Idol Worship

'American Idol' Winner Caleb Johnson Parts Ways With Interscope, Takes Label to Task

Brian Bowen Smith

Caleb Johnson

After a year with the major, the season 13 victor tells Billboard, "I want to find the right home and the right team of people that are going to get behind my music."

With his time as the reigning American Idol almost over, season 13 champ Caleb Johnson has a lot on his plate, including his first tour as a solo headliner, a new music video for his song “Fighting Gravity,” a sophomore album in the works and a search for a new label deal, as his contract with Interscope ends this month.

The native of Asheville, N.C., has been living in Nashville. “Its an amazing city,” he tells Billboard. “It’s a cool, eclectic town that has so much good food -- I’ve gained 10 pounds. There are so many genres of music, not just country. It’s rock, soul, pop, blues and bluegrass.”

Johnson has been busy the past two months collaborating with songwriters on new material. He has also been to the Grand Ole Opry and the Ryman Auditorium, seeing artists like Little Big Town, Restless Heart and one of the judges from his Idol season, Keith Urban. “I went backstage and talked to Keith about writing in Nashville. I’d been working with the writers of his song ‘Stupid Boy.’ We talked about my voice going out and he told me to be careful and take care of it.”

Johnson’s goal is to, “get a deal with a new label that’s actually going to support me. I want to find the right home and the right team of people that are going to get behind my music and really do something. What’s the point of doing it if the [label] isn’t going to do anything?” The Idol winner wrote some songs with his band at home in North Carolina before relocating to Tennessee. Says Johnson: “I started cranking out songs down there. I was ready to make another record. These past couple of months I’ve been trying to write a song a day. It’s been a lot of hard work, and a lot of fun. I’ve got 25 songs written that we can pick from when we start making the next album.”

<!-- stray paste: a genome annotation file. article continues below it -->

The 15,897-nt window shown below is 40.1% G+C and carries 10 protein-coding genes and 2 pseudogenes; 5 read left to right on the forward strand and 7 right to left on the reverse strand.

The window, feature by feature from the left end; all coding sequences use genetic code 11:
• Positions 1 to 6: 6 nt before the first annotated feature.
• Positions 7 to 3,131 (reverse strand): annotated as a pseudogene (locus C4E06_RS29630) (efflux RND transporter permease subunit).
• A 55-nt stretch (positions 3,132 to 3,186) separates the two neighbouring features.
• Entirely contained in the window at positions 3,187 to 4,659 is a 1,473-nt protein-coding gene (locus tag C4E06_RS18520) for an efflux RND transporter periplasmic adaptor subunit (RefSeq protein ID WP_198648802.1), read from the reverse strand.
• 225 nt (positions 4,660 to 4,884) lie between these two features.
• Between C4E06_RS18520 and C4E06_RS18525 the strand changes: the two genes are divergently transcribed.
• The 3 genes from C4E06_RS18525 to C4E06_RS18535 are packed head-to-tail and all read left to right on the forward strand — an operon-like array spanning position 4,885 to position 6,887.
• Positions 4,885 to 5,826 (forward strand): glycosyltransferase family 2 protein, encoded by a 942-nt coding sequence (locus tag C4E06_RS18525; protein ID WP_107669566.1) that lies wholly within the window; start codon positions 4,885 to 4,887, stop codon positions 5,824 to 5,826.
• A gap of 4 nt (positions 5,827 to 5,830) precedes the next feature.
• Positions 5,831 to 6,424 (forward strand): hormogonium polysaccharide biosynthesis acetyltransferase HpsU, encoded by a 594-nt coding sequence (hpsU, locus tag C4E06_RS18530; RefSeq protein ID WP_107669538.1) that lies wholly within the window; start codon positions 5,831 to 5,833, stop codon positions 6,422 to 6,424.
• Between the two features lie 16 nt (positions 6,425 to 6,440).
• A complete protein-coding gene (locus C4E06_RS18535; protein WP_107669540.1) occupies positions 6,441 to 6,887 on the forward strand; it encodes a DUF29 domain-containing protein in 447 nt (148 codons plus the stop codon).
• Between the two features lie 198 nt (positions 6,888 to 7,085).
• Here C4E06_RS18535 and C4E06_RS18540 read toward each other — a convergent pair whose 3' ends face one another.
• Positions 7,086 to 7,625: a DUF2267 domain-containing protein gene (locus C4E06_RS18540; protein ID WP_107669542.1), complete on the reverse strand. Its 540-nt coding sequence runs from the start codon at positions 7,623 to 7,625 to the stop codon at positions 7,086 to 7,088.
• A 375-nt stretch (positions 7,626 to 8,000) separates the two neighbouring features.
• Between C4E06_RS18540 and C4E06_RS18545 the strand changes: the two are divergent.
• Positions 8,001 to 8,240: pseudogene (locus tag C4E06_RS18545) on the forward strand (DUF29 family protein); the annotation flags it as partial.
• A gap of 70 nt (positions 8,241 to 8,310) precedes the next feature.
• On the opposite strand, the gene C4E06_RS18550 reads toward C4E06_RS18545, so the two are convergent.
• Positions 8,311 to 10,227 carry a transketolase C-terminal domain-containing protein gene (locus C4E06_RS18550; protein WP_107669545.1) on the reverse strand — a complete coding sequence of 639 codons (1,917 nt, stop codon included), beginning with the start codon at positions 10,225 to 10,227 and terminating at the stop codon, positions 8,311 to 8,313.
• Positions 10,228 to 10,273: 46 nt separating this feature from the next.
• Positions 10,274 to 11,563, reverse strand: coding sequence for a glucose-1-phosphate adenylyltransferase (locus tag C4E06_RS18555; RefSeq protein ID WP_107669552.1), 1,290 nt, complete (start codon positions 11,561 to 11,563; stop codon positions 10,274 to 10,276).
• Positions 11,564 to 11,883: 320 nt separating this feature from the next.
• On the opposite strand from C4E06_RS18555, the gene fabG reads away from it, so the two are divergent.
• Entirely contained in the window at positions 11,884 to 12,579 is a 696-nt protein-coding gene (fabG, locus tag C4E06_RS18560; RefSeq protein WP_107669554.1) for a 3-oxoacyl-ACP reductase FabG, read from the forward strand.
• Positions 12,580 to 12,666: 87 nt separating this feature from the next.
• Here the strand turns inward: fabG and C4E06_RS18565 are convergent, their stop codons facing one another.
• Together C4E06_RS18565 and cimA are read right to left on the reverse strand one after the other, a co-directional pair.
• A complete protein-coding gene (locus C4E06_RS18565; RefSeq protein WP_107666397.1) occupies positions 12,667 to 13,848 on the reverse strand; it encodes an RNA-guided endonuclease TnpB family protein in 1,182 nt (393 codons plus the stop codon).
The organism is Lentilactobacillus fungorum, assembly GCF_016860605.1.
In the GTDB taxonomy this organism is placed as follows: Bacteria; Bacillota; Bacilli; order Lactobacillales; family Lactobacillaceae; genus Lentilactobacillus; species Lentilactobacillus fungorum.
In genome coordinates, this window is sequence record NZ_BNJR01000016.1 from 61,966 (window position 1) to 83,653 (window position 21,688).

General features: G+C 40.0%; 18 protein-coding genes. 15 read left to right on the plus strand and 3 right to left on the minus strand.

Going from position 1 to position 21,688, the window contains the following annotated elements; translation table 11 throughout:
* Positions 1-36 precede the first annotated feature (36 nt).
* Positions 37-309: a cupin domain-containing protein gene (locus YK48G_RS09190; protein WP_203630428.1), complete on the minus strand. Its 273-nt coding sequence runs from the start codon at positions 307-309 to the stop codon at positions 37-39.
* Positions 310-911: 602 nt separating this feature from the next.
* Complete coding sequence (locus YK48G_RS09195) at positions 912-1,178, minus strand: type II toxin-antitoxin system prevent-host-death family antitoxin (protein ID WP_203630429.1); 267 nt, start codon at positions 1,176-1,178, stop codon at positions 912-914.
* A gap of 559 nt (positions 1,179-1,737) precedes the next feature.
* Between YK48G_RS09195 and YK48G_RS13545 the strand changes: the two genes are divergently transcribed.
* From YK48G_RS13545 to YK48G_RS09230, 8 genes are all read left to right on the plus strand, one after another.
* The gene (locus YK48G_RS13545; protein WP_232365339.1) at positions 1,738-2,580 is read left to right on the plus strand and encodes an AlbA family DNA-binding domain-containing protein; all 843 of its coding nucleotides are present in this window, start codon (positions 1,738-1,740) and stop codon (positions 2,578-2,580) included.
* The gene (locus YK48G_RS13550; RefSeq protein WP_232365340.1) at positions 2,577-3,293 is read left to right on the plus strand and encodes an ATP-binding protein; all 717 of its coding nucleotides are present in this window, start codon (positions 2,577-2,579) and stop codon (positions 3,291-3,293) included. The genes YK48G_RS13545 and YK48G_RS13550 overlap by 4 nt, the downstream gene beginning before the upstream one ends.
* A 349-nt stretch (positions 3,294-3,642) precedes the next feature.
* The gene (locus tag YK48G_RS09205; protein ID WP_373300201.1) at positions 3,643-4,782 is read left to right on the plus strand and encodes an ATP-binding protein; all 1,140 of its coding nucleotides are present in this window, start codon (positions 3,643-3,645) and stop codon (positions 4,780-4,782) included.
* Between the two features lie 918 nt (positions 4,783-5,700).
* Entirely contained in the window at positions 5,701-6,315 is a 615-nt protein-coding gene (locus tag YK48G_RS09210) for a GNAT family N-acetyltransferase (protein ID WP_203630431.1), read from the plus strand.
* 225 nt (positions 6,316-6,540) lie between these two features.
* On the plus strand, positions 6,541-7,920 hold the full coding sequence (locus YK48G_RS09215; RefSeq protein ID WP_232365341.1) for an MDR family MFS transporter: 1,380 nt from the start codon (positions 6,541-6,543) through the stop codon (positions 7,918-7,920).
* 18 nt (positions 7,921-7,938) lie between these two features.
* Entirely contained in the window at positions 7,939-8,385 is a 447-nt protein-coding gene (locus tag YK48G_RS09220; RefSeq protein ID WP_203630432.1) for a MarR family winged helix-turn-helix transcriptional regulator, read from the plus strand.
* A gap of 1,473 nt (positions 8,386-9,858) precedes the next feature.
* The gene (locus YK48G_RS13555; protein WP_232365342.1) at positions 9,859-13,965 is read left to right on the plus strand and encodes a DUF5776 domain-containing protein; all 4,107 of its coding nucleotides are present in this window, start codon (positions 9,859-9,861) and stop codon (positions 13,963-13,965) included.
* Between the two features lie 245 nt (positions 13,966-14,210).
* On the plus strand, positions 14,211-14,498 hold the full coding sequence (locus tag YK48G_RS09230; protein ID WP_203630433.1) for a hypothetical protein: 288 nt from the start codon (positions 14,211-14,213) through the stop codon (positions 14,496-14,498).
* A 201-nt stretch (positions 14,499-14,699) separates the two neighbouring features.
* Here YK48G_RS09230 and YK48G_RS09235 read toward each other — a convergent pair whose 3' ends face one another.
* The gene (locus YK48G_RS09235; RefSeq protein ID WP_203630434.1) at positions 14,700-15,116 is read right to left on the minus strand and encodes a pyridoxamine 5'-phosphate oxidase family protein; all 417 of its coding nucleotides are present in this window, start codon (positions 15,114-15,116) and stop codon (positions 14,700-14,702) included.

The 24-year-old has a clear vision for the follow-up to his first post-Idol release, Testify, which has sold 24,100 albums, according to Nielsen Music. “I want the new record to be a rock and roll record with soulful, visceral, aggressive, powerful rock songs. That’s who I am.” It won’t be a surprise if the album reflects the music that Johnson has been listening to lately, including Hozier, ’80s Aretha Franklin (especially “Freeway of Love”), Duran Duran, the latest Kid Rock album, ’70s funk/rock band Mother’s Finest, Alice Cooper, Whitesnake and the 1993 album by that band’s David Coverdale and Led Zeppelin’s Jimmy Page. “I’ve also been listening to George Michael’s Faith. “There are some great songs, like ‘Father Figure.’ I wasn’t even born (when the album was released).”

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Johnson kicked off a month-long solo tour this past weekend. Tonight (May 4) he is at the Foundry in Athens, Ga. This current leg runs through May 27 with a gig at the Lincoln Theatre in Raleigh, N.C. The tour features mostly original songs, including many of his new compositions, with some covers in the mix, including the Rolling Stones’ “Gimme Shelter,” Queen’s “Tie Your Mother Down” and a medley of Led Zeppelin’s “Dazed and Confused,” “Immigrant Song” and “Good Times Bad Times.”

“I love being on the road,” Johnson says. “I love that lifestyle, traveling city to city, rocking out and moving on to the next place.” Johnson is traversing the southeast in a van, with a drummer, guitarist, bassist and a background singer. “We’re road doggin’ it the whole month of May, then we’ll take a break and add more dates.”

Despite his busy schedule, Johnson has done his best to keep up with season 14 of Idol. “It’s awesome to see people going through the same thing you did. You want to reach out and talk to them and help them out but you’ve got to let them do their own thing and find their path. They have to bring their A-game; this is their shot. Every week you get the chance to sing, you’ve got to kick ass because this is an amazing opportunity. People are discovering you for the first time and you’ve got to win them over.”